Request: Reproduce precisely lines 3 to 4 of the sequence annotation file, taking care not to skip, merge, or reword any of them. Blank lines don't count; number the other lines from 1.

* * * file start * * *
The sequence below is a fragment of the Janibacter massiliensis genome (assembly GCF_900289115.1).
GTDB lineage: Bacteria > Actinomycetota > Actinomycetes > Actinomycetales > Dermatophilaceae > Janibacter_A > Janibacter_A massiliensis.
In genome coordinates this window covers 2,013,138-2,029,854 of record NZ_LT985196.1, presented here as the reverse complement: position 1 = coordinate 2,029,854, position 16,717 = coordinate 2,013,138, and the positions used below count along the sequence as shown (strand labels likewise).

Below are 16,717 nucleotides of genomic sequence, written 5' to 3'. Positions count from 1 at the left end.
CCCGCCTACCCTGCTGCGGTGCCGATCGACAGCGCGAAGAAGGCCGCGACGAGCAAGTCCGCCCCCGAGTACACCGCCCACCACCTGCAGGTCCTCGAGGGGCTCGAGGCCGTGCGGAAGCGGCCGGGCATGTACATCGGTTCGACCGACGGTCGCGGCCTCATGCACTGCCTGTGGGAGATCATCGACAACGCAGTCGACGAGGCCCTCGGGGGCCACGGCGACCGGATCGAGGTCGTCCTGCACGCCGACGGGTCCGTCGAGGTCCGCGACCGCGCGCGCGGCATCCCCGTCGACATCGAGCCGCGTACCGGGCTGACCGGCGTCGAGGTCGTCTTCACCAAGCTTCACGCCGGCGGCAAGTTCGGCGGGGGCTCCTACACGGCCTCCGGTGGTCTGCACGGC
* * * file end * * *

In genome coordinates this window covers 2,013,138-2,029,854 of record NZ_LT985196.1, presented here as the reverse complement: position 1 = coordinate 2,029,854, position 16,717 = coordinate 2,013,138, and the positions used below count along the sequence as shown (strand labels likewise).

Below are 16,717 nucleotides of genomic sequence, written 5' to 3'. Positions count from 1 at the left end.